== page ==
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Re: Castle in St. Clair sur-Epte, France

>       When my husband and I visited St. Clair sur-Epte in June 2002, the 
>mayor told us that the ruins were of a castle.  We spoke to him in French as 
>no one there speaks English.  Just across the Place Rollon from the church is 
>a butcher shop "La Boucherie."  If you face this shop, you will see to the 
>left a small road between two buildings. If you walk down this road less than 
>1/4 of a mile you will see two different ruins of the castle.  A sign in 
>French on the wall (it is high up on the wall) on the street says "To the 

In French that would be a la château, where the word château
does not translate one to one to the English word castle;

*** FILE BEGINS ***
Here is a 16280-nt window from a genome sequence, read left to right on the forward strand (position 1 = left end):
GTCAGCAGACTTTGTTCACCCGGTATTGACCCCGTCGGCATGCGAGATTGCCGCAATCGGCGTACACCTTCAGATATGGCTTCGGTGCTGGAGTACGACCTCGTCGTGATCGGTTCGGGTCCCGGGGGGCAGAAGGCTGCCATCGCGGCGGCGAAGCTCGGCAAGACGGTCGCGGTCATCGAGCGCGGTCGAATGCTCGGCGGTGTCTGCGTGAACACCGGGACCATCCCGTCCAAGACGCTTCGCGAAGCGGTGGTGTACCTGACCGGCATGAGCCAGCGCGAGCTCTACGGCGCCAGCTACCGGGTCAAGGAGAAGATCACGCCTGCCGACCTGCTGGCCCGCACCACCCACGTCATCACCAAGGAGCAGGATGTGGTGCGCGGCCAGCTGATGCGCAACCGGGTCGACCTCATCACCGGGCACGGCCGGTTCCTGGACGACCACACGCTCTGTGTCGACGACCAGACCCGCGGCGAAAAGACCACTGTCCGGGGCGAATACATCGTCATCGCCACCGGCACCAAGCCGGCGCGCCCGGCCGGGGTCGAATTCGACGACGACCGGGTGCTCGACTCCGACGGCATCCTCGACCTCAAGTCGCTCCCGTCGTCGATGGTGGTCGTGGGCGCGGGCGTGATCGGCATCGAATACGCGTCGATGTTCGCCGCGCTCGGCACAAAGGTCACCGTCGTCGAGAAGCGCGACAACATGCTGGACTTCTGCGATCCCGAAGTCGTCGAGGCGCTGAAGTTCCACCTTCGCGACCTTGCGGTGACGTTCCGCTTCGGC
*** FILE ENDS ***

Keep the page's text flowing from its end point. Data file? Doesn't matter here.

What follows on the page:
it can also mean fort or a certain type of big house.
Most of the famous châteaux of France are not castles.

>       In the book "A Genealogical History of the St. Clair Family" by L.A. 
>de St. Clair, published in France in 1905 states that around 984 A.D. a king 
>of France built the castle and that it was here in the castle that Rollo the 
>Viking and King Charles the Simple of France signed the Treaty of St. 
>Clair-sur-Epte in 911 A.D.

What sources did this book use?

Andrew Sinclair's book, The Sword and the Grail, also says it is a castle,
but, as we have seen from other postings, that is apparently not the case.

>Susan M. Grady

John S. Quarterman <jsq@quarterman.org>
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